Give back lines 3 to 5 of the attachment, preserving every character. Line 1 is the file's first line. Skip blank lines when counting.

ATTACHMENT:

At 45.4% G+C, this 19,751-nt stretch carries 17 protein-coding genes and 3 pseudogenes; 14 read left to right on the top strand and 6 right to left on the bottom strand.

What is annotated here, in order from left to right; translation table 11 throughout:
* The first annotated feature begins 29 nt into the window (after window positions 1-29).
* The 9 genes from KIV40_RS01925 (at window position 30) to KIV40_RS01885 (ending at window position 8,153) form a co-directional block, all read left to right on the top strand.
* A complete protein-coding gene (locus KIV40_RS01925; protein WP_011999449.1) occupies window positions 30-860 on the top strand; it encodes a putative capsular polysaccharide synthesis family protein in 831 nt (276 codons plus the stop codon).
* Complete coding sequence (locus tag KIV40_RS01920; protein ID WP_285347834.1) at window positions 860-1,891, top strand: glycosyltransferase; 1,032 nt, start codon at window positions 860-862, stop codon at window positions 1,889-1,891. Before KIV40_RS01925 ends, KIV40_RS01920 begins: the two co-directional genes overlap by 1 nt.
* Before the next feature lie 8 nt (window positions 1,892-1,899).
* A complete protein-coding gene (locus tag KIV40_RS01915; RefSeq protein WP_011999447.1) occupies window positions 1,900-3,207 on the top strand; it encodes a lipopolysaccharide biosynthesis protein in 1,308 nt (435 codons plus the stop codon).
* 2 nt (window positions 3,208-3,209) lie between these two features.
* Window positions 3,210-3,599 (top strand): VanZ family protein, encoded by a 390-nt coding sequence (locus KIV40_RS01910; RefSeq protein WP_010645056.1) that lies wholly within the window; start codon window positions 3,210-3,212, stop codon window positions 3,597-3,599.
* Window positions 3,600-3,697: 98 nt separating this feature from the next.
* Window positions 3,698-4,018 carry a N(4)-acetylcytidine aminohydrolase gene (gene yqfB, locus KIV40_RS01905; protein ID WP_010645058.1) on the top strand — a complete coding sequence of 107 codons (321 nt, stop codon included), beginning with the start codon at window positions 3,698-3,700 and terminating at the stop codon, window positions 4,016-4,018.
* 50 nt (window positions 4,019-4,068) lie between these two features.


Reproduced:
* The first annotated feature begins 29 nt into the window (after window positions 1-29).
* The 9 genes from KIV40_RS01925 (at window position 30) to KIV40_RS01885 (ending at window position 8,153) form a co-directional block, all read left to right on the top strand.
* A complete protein-coding gene (locus KIV40_RS01925; protein WP_011999449.1) occupies window positions 30-860 on the top strand; it encodes a putative capsular polysaccharide synthesis family protein in 831 nt (276 codons plus the stop codon).